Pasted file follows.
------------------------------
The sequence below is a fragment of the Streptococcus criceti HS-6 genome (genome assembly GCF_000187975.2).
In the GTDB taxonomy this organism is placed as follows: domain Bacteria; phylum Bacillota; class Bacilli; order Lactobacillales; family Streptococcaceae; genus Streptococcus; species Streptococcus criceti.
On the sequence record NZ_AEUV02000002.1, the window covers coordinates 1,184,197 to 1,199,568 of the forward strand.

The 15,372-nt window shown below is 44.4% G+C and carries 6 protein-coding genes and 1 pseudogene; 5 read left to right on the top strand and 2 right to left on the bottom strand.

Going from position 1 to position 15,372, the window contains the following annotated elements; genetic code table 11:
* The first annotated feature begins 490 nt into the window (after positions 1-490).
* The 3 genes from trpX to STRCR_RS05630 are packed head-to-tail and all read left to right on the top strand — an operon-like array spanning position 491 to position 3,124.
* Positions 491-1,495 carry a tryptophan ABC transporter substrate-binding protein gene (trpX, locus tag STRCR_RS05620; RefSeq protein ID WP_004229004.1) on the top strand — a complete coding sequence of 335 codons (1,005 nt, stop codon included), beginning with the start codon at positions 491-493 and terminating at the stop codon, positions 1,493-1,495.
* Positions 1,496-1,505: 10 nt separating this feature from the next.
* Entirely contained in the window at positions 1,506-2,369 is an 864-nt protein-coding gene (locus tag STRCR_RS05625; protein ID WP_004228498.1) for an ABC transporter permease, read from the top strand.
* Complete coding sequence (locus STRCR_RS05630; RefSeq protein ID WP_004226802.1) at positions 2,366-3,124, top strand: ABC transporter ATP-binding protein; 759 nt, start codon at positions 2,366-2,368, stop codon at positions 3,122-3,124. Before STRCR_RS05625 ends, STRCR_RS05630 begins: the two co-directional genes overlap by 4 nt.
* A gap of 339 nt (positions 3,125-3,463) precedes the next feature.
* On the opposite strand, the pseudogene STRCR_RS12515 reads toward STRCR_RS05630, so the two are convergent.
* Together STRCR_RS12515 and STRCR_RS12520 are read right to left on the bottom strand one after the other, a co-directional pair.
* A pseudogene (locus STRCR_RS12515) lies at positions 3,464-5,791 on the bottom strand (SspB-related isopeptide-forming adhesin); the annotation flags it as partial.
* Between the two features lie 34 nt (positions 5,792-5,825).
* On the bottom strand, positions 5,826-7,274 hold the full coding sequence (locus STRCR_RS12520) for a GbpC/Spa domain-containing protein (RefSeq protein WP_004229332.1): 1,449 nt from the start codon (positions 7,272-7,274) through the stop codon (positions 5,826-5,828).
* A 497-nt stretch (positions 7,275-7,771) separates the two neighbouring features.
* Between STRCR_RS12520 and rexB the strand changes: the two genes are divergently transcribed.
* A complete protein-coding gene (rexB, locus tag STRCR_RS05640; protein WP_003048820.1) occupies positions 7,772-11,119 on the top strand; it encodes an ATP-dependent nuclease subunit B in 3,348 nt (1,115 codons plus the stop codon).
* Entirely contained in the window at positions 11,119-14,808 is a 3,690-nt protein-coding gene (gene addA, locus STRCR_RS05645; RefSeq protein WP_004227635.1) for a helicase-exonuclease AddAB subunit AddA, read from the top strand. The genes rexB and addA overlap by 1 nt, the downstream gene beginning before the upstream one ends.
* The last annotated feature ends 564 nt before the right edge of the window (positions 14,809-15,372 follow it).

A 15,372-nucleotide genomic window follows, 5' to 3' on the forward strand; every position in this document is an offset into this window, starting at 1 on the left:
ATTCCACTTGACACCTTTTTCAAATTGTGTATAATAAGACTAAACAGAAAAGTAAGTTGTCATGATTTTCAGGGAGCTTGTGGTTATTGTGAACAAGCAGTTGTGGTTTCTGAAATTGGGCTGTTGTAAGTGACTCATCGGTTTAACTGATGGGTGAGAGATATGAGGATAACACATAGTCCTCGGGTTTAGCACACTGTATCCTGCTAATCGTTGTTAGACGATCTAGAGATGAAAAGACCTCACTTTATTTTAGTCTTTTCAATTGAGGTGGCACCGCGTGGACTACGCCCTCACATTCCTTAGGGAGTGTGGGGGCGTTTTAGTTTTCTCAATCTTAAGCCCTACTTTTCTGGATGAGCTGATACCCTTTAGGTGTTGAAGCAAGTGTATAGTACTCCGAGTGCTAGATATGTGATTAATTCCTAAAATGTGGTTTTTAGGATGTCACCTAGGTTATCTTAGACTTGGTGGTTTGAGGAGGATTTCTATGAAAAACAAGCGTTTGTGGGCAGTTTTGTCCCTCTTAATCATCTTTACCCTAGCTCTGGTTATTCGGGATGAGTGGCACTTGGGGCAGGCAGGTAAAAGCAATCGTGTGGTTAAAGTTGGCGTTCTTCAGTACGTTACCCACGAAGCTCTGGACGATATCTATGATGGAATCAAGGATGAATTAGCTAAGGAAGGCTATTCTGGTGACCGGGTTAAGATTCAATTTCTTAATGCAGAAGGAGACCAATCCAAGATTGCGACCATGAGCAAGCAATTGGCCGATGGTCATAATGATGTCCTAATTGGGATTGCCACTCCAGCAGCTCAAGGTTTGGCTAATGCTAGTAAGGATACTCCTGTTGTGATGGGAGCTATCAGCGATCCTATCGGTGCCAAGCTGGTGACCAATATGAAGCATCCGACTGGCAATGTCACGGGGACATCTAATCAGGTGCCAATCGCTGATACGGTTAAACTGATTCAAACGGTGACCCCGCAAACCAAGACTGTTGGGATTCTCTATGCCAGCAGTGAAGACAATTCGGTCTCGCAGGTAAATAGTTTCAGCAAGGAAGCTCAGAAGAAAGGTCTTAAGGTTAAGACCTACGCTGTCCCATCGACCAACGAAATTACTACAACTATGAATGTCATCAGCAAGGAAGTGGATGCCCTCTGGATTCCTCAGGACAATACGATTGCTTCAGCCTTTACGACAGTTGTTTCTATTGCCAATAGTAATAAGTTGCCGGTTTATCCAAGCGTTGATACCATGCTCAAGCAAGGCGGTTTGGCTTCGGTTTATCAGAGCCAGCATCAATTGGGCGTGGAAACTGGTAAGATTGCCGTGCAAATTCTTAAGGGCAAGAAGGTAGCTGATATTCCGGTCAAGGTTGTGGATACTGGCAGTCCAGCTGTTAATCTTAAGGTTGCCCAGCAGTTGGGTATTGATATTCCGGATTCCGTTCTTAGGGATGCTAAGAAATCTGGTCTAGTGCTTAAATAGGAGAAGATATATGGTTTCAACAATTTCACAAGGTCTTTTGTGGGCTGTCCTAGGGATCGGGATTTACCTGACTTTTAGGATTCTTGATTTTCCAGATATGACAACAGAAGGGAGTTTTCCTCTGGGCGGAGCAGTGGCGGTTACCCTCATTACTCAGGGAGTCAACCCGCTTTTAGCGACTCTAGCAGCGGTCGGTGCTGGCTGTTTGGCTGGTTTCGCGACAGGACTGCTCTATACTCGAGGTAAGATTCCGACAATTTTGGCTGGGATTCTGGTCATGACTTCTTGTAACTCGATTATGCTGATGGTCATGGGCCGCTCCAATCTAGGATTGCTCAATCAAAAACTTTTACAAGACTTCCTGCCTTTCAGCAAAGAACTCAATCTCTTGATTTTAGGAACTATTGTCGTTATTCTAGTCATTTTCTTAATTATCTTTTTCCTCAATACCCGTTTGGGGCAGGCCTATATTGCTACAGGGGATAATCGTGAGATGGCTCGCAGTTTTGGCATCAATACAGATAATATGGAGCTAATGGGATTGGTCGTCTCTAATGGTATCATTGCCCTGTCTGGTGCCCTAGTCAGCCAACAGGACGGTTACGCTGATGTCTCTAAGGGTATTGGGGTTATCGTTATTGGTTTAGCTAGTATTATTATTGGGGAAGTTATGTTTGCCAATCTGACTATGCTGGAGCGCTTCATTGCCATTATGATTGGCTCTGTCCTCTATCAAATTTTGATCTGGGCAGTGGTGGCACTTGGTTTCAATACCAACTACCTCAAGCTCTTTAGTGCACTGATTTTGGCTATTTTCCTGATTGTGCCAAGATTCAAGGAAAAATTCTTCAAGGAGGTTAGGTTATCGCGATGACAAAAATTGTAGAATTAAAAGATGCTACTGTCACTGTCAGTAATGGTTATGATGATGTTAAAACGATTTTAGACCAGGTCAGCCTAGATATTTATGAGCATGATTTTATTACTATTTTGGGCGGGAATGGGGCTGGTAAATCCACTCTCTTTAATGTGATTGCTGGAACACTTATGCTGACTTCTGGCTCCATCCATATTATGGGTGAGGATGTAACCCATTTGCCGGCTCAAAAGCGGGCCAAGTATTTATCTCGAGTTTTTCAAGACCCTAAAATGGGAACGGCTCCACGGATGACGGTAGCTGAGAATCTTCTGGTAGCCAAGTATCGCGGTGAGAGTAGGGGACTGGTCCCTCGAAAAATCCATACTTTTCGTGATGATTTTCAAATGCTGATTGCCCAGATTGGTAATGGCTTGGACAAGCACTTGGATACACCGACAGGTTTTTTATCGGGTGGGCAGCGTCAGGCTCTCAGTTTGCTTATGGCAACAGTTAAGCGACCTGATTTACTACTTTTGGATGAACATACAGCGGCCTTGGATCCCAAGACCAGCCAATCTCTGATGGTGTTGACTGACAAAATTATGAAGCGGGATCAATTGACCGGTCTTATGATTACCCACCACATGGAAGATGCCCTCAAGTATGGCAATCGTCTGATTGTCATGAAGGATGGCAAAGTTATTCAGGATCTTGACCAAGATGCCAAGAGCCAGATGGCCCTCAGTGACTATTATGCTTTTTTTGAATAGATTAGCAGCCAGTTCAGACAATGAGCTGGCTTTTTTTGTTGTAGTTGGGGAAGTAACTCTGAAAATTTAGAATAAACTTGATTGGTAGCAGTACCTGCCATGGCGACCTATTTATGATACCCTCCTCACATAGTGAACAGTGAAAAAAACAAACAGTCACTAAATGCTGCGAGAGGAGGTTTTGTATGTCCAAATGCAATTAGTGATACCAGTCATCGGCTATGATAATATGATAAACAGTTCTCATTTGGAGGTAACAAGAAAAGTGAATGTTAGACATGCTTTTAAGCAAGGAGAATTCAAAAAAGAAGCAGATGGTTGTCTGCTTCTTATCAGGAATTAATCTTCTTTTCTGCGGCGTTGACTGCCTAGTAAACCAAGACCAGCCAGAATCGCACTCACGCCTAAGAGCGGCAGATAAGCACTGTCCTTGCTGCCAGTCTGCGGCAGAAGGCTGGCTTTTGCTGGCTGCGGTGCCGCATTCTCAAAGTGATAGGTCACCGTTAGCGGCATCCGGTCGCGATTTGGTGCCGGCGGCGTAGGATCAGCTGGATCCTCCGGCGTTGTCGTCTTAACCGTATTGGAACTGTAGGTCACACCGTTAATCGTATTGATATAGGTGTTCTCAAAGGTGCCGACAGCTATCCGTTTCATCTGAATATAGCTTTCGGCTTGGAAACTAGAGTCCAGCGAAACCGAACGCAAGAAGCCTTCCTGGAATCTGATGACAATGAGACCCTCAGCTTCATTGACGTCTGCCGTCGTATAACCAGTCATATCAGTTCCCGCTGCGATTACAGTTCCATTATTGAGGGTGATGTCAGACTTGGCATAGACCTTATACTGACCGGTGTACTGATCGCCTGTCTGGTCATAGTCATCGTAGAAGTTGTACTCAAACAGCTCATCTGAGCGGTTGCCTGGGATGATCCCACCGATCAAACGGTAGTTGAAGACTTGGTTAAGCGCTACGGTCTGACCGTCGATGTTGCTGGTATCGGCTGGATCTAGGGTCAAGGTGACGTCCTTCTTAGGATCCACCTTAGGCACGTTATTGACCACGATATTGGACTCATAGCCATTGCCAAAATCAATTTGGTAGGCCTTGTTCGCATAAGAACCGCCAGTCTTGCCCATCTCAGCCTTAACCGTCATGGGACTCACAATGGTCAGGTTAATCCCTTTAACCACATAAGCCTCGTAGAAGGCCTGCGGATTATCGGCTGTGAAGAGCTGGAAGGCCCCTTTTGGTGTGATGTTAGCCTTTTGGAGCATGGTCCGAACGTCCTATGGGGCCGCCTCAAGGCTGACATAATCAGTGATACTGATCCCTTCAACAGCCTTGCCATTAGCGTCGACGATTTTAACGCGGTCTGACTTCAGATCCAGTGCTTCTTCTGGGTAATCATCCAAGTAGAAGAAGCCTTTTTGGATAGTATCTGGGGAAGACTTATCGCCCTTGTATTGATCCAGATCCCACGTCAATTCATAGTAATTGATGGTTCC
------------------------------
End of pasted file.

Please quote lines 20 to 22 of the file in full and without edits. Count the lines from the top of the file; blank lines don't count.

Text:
* A complete protein-coding gene (rexB, locus tag STRCR_RS05640; protein WP_003048820.1) occupies positions 7,772-11,119 on the top strand; it encodes an ATP-dependent nuclease subunit B in 3,348 nt (1,115 codons plus the stop codon).
* Entirely contained in the window at positions 11,119-14,808 is a 3,690-nt protein-coding gene (gene addA, locus STRCR_RS05645; RefSeq protein WP_004227635.1) for a helicase-exonuclease AddAB subunit AddA, read from the top strand. The genes rexB and addA overlap by 1 nt, the downstream gene beginning before the upstream one ends.
* The last annotated feature ends 564 nt before the right edge of the window (positions 14,809-15,372 follow it).